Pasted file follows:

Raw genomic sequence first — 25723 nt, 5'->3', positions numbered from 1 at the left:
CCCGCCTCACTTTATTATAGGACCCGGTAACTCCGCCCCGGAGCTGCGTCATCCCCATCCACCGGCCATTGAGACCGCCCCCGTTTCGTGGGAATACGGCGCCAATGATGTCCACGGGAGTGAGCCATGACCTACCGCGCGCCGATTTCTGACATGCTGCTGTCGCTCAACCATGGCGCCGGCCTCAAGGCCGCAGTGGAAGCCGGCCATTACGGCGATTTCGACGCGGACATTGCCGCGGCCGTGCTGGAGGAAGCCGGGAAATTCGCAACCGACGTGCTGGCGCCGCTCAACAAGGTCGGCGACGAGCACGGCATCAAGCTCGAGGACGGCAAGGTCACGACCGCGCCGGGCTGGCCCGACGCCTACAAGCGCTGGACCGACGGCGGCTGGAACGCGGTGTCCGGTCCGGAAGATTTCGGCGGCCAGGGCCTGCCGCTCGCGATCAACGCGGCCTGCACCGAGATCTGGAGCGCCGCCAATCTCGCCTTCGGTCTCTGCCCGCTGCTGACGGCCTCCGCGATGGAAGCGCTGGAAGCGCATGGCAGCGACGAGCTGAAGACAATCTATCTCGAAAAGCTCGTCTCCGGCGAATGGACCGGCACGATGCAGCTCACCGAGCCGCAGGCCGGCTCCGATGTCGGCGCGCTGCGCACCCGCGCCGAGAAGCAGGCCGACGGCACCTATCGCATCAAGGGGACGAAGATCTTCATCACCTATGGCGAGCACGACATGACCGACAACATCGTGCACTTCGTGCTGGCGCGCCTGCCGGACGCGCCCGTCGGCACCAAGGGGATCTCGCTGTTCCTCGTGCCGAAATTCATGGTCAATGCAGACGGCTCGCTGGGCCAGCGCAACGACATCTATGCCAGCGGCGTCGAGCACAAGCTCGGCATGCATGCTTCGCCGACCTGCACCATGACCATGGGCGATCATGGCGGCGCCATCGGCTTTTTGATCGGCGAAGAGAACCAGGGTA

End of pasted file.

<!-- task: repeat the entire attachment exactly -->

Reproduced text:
Raw genomic sequence first — 25723 nt, 5'->3', positions numbered from 1 at the left:
CCCGCCTCACTTTATTATAGGACCCGGTAACTCCGCCCCGGAGCTGCGTCATCCCCATCCACCGGCCATTGAGACCGCCCCCGTTTCGTGGGAATACGGCGCCAATGATGTCCACGGGAGTGAGCCATGACCTACCGCGCGCCGATTTCTGACATGCTGCTGTCGCTCAACCATGGCGCCGGCCTCAAGGCCGCAGTGGAAGCCGGCCATTACGGCGATTTCGACGCGGACATTGCCGCGGCCGTGCTGGAGGAAGCCGGGAAATTCGCAACCGACGTGCTGGCGCCGCTCAACAAGGTCGGCGACGAGCACGGCATCAAGCTCGAGGACGGCAAGGTCACGACCGCGCCGGGCTGGCCCGACGCCTACAAGCGCTGGACCGACGGCGGCTGGAACGCGGTGTCCGGTCCGGAAGATTTCGGCGGCCAGGGCCTGCCGCTCGCGATCAACGCGGCCTGCACCGAGATCTGGAGCGCCGCCAATCTCGCCTTCGGTCTCTGCCCGCTGCTGACGGCCTCCGCGATGGAAGCGCTGGAAGCGCATGGCAGCGACGAGCTGAAGACAATCTATCTCGAAAAGCTCGTCTCCGGCGAATGGACCGGCACGATGCAGCTCACCGAGCCGCAGGCCGGCTCCGATGTCGGCGCGCTGCGCACCCGCGCCGAGAAGCAGGCCGACGGCACCTATCGCATCAAGGGGACGAAGATCTTCATCACCTATGGCGAGCACGACATGACCGACAACATCGTGCACTTCGTGCTGGCGCGCCTGCCGGACGCGCCCGTCGGCACCAAGGGGATCTCGCTGTTCCTCGTGCCGAAATTCATGGTCAATGCAGACGGCTCGCTGGGCCAGCGCAACGACATCTATGCCAGCGGCGTCGAGCACAAGCTCGGCATGCATGCTTCGCCGACCTGCACCATGACCATGGGCGATCATGGCGGCGCCATCGGCTTTTTGATCGGCGAAGAGAACCAGGGTA